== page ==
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ERIC Number: ED235929
Record Type: Non-Journal
Publication Date: 1982
Reference Count: N/A
Native American Ascertainment: Three Reports on Serving Native American Broadcast Needs.
Eiselein, E. B.
Public radio and television stations and Native American organizations and tribes viewed Native American media and information needs differently, according to mail surveys (done in 1981) of 109 tribes, 140 organizations, 103 radio stations, and 75 television stations. Survey results indicated that most tribal and organizational leaders found radio and televison coverage of Native American events and concerns inadequate. They preferred tribal newspapers and council meetings as information sources about Native American issues. Although 55% of the tribes received between one and five television channels, 70% received public television, and 26% received public radio, few received any native language programming. Organizations wanted special programming that avoided stereotypes and negative images of Native Americans for reservation and rural Indians. Tribes wanted special programming for children aged 6-12 and thought that broadcasters could best serve Native Americans by providing in-depth news coverage. Public television stations were equally divided on the issue of providing general or special programming for Native American audiences, but most responding radio broadcasters favored general programming. Although most surveyed broadcasters had Native Americans in their audiences and a large majority aired programs about Native Americans, only about a third aired programs for Native Americans. (SB)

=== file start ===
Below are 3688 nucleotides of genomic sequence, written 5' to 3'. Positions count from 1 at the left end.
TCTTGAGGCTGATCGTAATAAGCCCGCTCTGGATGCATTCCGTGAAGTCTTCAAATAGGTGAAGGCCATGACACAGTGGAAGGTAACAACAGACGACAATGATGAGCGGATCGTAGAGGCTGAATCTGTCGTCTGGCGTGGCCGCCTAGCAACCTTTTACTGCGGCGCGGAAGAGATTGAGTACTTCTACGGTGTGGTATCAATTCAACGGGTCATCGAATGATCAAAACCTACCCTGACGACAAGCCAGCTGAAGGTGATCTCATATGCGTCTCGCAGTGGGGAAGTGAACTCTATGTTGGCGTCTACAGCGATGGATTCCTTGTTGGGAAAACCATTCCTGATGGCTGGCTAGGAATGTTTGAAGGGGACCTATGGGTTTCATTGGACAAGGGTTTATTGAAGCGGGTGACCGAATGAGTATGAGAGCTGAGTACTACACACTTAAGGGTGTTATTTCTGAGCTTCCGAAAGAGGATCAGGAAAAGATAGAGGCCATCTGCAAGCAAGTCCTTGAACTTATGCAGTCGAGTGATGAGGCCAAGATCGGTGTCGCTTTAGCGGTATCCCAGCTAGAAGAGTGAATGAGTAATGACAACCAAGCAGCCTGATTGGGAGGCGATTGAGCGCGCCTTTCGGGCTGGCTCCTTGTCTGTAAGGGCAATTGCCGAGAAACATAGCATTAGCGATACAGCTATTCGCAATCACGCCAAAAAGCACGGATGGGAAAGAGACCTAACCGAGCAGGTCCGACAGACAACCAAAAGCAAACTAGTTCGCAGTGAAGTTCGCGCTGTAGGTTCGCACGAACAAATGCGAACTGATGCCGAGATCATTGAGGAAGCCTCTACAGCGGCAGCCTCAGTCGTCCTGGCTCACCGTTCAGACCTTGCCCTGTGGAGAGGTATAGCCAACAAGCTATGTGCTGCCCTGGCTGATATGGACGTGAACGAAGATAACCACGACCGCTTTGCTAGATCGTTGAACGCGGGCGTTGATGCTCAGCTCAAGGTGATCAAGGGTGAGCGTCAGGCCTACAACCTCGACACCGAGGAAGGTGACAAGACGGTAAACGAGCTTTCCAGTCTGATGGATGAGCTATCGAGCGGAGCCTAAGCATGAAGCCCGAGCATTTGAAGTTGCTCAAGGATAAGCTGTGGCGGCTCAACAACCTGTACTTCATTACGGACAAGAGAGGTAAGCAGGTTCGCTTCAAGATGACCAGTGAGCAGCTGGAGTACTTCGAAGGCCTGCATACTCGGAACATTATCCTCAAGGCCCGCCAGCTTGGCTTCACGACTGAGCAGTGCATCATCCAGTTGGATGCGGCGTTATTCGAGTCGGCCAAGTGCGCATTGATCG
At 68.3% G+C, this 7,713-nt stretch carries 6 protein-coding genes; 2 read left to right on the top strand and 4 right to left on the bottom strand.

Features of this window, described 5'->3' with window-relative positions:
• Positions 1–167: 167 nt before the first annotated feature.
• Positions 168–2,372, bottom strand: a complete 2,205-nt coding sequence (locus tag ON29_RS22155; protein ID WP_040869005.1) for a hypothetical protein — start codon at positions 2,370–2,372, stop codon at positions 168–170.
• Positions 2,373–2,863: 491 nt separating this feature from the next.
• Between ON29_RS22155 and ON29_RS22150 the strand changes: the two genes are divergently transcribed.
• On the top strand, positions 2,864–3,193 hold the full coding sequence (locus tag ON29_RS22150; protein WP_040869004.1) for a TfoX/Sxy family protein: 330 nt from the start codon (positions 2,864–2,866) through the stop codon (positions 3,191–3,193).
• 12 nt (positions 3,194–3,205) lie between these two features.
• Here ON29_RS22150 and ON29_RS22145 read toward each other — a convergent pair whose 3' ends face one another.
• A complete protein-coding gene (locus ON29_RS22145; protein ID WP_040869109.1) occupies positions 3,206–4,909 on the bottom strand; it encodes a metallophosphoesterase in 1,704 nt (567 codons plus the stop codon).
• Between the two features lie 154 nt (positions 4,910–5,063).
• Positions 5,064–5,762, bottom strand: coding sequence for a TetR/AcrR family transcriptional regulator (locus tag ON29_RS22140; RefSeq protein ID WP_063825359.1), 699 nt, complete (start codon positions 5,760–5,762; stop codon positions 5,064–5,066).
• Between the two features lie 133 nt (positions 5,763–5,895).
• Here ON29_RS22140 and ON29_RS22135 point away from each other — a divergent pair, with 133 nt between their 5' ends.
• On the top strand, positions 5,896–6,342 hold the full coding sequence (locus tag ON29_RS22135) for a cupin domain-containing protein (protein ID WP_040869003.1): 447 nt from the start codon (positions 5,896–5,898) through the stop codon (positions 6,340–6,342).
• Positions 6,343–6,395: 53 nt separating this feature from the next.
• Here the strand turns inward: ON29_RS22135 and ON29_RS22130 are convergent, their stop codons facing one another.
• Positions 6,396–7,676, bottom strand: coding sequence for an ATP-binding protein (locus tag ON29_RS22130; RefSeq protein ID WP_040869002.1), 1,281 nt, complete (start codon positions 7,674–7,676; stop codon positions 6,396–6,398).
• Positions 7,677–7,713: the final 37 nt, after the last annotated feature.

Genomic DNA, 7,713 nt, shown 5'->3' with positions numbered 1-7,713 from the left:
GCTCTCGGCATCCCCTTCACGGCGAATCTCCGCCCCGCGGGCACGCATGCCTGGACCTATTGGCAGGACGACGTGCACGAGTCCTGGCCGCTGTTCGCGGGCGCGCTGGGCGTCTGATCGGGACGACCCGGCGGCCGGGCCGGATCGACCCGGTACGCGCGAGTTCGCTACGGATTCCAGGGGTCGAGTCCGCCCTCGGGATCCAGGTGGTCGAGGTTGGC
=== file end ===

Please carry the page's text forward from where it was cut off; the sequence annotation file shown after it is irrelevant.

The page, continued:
Publication Type: Reports - Research
Education Level: N/A
Sponsor: John and Mary R. Markle Foundation, New York, NY.; Corporation for Public Broadcasting, Washington, DC. Office of Communication Research.
Authoring Institution: Native American Public Broadcasting Consortium, Lincoln, NE.